“Dhofar, El Savador and the Philippines are all campaigns driven by fundamentally conservative concerns. (However) When we are looking to Syria right now, it is not just about maintaining order or even the regime, but about larger political change. In Afghanistan and Iraq too, we represented revolutionary change. So, perhaps we should read Mao and Che Guevara instead of Thompson in order to find the appropriate lessons of how to achieve large-scale societal change through limited means? That is what we are after, in the end. And in this coming era, where we are pivoting away from large-scale interventions and state-building projects, but not from our fairly grand political ambitions, it may be worth exploring how insurgents do more with little; how they approach irregular warfare, and reach their objectives indirectly.”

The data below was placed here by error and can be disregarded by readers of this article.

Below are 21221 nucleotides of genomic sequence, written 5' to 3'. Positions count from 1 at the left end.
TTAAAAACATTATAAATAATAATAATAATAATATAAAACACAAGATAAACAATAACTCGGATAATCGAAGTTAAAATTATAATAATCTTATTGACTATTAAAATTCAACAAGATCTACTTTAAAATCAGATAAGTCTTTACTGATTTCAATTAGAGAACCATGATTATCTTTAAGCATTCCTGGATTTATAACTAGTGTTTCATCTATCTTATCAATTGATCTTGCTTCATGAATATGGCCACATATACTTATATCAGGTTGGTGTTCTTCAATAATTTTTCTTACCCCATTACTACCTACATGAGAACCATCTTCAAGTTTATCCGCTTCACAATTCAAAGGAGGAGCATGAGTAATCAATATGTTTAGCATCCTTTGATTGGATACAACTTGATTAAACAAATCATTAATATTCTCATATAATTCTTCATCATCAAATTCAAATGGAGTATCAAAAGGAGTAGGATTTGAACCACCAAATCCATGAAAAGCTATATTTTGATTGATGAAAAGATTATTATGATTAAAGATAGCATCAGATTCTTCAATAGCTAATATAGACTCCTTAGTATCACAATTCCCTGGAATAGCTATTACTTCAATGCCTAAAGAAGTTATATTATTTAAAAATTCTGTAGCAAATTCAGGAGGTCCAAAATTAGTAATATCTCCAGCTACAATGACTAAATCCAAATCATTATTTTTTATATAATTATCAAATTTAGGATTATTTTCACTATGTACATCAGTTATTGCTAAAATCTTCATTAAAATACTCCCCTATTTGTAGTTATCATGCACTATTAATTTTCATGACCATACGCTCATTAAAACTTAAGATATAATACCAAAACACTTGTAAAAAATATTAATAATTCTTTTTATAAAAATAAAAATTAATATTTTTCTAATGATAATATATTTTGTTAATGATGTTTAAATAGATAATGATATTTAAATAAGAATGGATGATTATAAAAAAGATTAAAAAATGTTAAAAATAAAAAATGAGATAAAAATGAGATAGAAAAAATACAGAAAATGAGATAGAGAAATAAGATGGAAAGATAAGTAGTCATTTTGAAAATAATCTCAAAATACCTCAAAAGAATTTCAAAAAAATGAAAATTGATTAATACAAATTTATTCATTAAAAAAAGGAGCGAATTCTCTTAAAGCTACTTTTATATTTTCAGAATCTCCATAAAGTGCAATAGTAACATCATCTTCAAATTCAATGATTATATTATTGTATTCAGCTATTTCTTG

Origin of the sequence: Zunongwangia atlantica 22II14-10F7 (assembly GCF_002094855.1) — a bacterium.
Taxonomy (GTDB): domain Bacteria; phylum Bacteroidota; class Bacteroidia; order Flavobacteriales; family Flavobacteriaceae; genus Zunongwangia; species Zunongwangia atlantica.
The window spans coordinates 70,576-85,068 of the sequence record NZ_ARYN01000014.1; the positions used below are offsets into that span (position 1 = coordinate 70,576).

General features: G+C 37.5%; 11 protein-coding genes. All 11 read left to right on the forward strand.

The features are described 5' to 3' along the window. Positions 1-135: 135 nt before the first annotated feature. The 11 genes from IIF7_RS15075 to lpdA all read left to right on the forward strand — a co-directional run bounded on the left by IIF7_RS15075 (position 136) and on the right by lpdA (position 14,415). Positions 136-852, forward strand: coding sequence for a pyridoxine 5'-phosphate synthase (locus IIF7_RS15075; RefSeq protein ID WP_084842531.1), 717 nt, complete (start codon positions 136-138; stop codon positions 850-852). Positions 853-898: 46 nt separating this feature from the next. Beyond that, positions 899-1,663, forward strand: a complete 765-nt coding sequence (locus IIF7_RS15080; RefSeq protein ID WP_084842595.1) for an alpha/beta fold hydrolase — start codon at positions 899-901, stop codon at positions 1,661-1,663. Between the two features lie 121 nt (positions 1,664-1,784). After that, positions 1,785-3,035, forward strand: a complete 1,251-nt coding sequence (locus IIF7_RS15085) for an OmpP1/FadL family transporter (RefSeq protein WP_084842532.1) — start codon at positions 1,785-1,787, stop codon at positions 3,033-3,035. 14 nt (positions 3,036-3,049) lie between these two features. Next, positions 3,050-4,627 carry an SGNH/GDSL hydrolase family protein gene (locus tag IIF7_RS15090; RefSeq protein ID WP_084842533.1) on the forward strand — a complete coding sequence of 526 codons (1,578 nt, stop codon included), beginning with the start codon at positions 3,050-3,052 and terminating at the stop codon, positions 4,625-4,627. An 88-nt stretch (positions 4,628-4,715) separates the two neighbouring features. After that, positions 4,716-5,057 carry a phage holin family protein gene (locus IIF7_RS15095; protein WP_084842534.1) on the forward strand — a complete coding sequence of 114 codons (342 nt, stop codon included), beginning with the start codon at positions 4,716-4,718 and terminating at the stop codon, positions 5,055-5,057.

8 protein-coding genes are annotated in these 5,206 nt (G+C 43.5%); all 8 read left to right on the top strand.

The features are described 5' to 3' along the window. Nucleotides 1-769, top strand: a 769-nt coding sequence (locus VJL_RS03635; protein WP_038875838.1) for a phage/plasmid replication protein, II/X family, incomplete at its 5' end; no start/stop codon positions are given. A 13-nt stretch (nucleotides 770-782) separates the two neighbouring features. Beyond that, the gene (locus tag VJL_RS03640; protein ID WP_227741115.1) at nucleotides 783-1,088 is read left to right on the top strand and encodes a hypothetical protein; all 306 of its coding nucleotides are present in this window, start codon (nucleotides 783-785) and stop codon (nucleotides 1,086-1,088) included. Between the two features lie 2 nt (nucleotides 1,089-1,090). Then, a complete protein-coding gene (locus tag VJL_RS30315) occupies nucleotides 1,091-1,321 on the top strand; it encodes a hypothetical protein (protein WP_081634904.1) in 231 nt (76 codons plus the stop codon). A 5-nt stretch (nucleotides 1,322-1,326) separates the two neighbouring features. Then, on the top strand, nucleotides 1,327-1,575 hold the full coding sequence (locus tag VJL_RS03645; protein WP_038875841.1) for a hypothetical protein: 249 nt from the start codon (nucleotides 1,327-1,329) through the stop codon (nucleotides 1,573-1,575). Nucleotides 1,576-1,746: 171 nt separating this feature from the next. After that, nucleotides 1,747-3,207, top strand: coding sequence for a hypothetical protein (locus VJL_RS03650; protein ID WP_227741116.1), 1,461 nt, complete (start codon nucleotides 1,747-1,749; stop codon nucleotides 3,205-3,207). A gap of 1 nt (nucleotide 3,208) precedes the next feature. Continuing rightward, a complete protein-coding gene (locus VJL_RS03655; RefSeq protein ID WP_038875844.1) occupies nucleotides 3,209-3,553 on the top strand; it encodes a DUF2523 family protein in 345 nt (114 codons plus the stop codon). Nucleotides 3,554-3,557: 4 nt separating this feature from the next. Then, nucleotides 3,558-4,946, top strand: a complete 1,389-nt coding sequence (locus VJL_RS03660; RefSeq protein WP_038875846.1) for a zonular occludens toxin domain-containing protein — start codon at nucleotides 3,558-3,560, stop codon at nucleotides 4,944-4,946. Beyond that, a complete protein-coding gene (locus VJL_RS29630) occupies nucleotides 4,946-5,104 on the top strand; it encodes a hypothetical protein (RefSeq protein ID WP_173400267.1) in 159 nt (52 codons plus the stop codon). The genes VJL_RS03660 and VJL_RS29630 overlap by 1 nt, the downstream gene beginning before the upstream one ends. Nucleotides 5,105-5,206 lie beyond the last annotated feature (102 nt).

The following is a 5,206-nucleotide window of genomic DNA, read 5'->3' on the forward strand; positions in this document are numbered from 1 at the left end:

(Item in parenthesis above is mine. See the Small War Journal article “Learning From Today’s Crisis of Counterinsurgency,” an interview of Dr. David H. Ucko and Dr. Robert Egnell by Octavian Manea.)

        Bottom Line Question — Based on the Above:

        Understanding the matters that I have presented here:

        a. What was the best way for the “revolutionary” Soviets/communists — in the Old Cold War of yesterday — to deploy and employ their special operations back then? And:

        b. What is the best way for the “revolutionary” U.S./the West — in the New/Reverse Cold War of today — to deploy and employ our special operations forces today?

  2. A look at such things as “foreign internal defense” and “unconventional warfare;” this, also, may help us consider the best way for the U.S./the West to deploy and employ our special operations forces — today and in the immediate future. In this regard, consider: